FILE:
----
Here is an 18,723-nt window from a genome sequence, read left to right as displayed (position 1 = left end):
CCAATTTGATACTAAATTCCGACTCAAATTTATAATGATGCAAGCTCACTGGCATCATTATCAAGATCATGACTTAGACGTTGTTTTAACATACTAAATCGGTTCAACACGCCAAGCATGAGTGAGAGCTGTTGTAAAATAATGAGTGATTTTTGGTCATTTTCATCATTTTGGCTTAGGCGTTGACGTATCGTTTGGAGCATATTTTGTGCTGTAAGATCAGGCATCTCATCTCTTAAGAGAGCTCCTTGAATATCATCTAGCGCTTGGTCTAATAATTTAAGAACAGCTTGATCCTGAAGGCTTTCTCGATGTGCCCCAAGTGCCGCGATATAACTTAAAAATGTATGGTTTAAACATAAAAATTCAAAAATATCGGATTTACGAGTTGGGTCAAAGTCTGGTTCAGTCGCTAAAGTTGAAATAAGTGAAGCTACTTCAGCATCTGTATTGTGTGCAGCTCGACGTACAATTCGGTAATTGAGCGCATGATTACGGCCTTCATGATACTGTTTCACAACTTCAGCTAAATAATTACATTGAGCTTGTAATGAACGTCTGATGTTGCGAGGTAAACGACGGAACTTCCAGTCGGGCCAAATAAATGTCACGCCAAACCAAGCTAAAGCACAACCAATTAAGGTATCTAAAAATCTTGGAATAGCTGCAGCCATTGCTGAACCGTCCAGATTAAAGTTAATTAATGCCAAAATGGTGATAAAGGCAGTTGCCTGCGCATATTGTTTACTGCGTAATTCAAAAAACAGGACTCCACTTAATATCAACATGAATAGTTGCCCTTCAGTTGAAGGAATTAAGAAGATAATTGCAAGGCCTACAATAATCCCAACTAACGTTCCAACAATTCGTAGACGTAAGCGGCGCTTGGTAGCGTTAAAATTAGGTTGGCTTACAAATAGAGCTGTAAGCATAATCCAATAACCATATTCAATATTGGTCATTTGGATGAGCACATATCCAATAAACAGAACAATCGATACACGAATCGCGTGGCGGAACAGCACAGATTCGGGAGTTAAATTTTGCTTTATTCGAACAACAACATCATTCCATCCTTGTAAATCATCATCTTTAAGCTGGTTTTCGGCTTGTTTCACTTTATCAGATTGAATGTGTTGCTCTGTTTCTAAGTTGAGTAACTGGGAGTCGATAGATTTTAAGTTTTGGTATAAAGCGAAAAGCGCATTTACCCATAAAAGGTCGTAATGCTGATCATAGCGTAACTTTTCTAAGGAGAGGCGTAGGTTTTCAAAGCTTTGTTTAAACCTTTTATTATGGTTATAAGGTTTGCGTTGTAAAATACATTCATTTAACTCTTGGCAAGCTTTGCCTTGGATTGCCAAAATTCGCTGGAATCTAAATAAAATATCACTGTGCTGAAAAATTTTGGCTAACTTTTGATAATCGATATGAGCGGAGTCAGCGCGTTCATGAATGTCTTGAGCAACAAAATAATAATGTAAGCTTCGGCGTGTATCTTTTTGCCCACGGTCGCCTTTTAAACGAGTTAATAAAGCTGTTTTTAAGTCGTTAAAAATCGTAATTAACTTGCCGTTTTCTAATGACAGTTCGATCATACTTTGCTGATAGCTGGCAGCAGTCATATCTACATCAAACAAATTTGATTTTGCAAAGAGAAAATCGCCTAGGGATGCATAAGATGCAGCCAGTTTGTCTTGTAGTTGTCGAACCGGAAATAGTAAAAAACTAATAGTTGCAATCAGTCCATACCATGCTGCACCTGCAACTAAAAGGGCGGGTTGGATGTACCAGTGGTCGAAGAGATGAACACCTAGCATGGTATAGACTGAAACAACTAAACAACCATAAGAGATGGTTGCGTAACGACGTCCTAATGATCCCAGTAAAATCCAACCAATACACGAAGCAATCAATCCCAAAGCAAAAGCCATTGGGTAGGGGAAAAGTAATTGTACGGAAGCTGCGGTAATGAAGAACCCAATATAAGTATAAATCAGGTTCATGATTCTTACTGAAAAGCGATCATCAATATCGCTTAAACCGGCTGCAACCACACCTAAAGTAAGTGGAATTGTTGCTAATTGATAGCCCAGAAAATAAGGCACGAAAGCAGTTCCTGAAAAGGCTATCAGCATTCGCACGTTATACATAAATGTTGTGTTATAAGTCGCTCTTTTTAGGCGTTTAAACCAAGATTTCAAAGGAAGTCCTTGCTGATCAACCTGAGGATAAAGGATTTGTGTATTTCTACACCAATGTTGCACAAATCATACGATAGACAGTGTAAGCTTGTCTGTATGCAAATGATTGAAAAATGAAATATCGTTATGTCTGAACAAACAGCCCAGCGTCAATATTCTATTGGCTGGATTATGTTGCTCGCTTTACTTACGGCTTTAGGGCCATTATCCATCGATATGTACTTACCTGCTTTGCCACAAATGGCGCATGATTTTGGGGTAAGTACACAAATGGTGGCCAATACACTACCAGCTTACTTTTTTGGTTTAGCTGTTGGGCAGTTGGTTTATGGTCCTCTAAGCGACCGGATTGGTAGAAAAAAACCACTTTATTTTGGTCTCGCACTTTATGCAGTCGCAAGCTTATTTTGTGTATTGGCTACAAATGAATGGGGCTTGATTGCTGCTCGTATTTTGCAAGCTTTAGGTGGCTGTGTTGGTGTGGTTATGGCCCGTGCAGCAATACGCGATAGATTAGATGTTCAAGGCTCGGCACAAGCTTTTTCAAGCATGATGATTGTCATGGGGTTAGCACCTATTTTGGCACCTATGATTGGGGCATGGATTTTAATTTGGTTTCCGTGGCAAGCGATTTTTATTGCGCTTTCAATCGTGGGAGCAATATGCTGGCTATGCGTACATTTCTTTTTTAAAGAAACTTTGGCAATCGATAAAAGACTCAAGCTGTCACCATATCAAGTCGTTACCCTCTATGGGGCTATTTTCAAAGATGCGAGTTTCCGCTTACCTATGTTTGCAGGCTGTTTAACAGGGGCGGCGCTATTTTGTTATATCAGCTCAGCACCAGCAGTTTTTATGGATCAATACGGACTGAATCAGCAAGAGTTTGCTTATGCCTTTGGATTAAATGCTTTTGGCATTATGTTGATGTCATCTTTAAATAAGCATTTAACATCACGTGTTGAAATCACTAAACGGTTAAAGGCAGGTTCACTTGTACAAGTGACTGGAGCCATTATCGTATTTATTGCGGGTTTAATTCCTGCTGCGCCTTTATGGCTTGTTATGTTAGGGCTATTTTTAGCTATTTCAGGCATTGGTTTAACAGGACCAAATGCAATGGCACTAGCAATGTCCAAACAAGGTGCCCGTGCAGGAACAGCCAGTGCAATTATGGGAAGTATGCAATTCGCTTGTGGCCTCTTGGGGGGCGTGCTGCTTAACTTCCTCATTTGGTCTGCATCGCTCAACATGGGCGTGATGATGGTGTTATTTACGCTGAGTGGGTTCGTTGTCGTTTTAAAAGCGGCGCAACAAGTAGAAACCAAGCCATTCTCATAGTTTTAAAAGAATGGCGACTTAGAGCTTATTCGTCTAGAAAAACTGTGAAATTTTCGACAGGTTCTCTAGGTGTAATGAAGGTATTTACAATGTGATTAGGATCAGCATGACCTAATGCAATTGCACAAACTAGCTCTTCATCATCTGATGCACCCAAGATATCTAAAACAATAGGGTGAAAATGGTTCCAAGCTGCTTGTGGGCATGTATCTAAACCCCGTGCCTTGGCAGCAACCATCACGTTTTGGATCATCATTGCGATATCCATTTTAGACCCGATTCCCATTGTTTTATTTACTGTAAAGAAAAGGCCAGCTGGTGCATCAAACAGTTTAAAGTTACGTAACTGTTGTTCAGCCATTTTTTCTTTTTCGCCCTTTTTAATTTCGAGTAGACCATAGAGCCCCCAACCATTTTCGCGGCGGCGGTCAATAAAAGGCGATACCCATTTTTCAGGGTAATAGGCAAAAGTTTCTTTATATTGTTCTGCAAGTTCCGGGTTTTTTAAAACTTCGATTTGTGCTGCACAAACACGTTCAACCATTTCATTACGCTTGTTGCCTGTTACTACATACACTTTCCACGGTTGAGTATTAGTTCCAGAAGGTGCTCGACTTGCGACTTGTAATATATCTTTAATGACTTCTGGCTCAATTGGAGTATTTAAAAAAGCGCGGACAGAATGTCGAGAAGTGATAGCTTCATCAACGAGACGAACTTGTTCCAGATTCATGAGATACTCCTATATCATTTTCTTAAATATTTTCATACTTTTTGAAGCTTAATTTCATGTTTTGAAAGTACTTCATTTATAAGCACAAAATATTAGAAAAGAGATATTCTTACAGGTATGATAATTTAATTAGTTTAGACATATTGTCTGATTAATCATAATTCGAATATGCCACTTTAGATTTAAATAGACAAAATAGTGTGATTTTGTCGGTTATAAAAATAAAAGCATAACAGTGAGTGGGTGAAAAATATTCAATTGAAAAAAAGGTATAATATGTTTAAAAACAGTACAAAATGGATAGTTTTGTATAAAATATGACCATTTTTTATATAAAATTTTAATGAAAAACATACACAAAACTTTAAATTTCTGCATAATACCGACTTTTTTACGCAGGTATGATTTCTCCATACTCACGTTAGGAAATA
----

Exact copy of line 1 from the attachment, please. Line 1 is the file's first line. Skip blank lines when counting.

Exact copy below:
Here is an 18,723-nt window from a genome sequence, read left to right as displayed (position 1 = left end):